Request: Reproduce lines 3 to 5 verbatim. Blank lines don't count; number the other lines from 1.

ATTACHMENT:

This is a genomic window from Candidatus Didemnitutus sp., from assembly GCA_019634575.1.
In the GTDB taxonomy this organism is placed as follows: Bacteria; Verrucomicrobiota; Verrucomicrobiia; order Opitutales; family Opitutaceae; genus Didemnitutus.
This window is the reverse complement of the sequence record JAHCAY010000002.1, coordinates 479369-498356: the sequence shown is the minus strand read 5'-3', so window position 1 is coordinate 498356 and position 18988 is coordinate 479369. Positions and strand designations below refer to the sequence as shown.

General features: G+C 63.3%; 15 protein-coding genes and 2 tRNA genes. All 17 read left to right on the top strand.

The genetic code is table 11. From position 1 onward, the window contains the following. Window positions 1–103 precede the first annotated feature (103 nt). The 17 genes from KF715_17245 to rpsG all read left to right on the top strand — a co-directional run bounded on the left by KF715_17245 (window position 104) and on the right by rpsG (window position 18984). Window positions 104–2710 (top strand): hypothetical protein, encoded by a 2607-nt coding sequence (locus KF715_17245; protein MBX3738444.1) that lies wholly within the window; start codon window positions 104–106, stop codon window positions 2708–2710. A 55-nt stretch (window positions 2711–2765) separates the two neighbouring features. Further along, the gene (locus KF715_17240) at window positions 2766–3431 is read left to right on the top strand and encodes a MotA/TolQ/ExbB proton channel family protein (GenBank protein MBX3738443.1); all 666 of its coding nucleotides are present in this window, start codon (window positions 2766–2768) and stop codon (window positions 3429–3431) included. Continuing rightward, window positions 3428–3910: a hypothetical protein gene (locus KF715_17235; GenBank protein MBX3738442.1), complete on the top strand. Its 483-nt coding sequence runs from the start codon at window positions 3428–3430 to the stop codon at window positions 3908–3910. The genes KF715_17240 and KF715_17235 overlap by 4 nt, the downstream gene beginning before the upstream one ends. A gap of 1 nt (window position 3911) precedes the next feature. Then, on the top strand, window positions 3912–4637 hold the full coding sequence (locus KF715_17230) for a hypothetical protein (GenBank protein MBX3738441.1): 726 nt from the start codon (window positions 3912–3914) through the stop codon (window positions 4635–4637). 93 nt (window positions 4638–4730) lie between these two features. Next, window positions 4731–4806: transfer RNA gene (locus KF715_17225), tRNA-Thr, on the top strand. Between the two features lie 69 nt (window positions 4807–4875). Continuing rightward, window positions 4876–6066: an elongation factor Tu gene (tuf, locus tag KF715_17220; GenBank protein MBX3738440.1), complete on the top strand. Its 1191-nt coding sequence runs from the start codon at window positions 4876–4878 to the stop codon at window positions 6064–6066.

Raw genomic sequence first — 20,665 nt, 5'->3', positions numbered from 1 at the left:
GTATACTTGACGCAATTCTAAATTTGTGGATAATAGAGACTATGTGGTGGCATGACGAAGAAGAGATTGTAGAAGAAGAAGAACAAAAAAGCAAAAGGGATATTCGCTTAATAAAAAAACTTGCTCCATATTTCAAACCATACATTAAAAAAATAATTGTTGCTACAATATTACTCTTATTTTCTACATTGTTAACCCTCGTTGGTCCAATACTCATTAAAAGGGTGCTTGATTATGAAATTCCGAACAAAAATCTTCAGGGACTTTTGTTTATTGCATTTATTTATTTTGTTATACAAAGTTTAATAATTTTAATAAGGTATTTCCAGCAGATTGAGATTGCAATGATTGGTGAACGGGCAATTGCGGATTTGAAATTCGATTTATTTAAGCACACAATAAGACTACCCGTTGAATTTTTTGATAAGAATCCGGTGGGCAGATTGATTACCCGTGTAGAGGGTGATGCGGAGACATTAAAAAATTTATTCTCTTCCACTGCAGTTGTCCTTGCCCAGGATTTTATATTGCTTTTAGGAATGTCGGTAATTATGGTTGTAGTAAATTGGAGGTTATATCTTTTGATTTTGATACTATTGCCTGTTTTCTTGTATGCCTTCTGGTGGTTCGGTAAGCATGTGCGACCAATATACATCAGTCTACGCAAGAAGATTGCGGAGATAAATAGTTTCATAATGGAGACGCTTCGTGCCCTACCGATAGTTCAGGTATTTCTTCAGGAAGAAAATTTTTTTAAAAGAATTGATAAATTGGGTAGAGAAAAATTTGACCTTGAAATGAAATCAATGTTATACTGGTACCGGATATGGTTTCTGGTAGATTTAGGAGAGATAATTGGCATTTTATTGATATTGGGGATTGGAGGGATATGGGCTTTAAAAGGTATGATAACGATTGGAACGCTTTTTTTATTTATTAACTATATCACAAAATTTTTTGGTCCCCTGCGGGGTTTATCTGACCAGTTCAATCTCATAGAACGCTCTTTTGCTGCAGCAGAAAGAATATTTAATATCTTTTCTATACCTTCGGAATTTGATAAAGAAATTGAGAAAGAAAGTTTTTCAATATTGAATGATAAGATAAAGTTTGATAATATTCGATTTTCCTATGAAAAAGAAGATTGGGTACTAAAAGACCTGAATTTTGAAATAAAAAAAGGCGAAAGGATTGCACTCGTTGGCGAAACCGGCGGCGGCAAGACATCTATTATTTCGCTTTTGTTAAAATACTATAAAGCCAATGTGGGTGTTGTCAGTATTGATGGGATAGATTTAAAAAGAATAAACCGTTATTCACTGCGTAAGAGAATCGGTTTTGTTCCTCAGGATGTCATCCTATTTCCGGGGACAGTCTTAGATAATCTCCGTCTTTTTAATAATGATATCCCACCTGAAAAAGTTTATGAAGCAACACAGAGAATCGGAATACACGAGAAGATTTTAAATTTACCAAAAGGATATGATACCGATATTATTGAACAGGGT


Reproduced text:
This window is the reverse complement of the sequence record JAHCAY010000002.1, coordinates 479369-498356: the sequence shown is the minus strand read 5'-3', so window position 1 is coordinate 498356 and position 18988 is coordinate 479369. Positions and strand designations below refer to the sequence as shown.

General features: G+C 63.3%; 15 protein-coding genes and 2 tRNA genes. All 17 read left to right on the top strand.

The genetic code is table 11. From position 1 onward, the window contains the following. Window positions 1–103 precede the first annotated feature (103 nt). The 17 genes from KF715_17245 to rpsG all read left to right on the top strand — a co-directional run bounded on the left by KF715_17245 (window position 104) and on the right by rpsG (window position 18984). Window positions 104–2710 (top strand): hypothetical protein, encoded by a 2607-nt coding sequence (locus KF715_17245; protein MBX3738444.1) that lies wholly within the window; start codon window positions 104–106, stop codon window positions 2708–2710. A 55-nt stretch (window positions 2711–2765) separates the two neighbouring features. Further along, the gene (locus KF715_17240) at window positions 2766–3431 is read left to right on the top strand and encodes a MotA/TolQ/ExbB proton channel family protein (GenBank protein MBX3738443.1); all 666 of its coding nucleotides are present in this window, start codon (window positions 2766–2768) and stop codon (window positions 3429–3431) included. Continuing rightward, window positions 3428–3910: a hypothetical protein gene (locus KF715_17235; GenBank protein MBX3738442.1), complete on the top strand. Its 483-nt coding sequence runs from the start codon at window positions 3428–3430 to the stop codon at window positions 3908–3910. The genes KF715_17240 and KF715_17235 overlap by 4 nt, the downstream gene beginning before the upstream one ends. A gap of 1 nt (window position 3911) precedes the next feature. Then, on the top strand, window positions 3912–4637 hold the full coding sequence (locus KF715_17230) for a hypothetical protein (GenBank protein MBX3738441.1): 726 nt from the start codon (window positions 3912–3914) through the stop codon (window positions 4635–4637). 93 nt (window positions 4638–4730) lie between these two features. Next, window positions 4731–4806: transfer RNA gene (locus KF715_17225), tRNA-Thr, on the top strand. Between the two features lie 69 nt (window positions 4807–4875). Continuing rightward, window positions 4876–6066: an elongation factor Tu gene (tuf, locus tag KF715_17220; GenBank protein MBX3738440.1), complete on the top strand. Its 1191-nt coding sequence runs from the start codon at window positions 4876–4878 to the stop codon at window positions 6064–6066.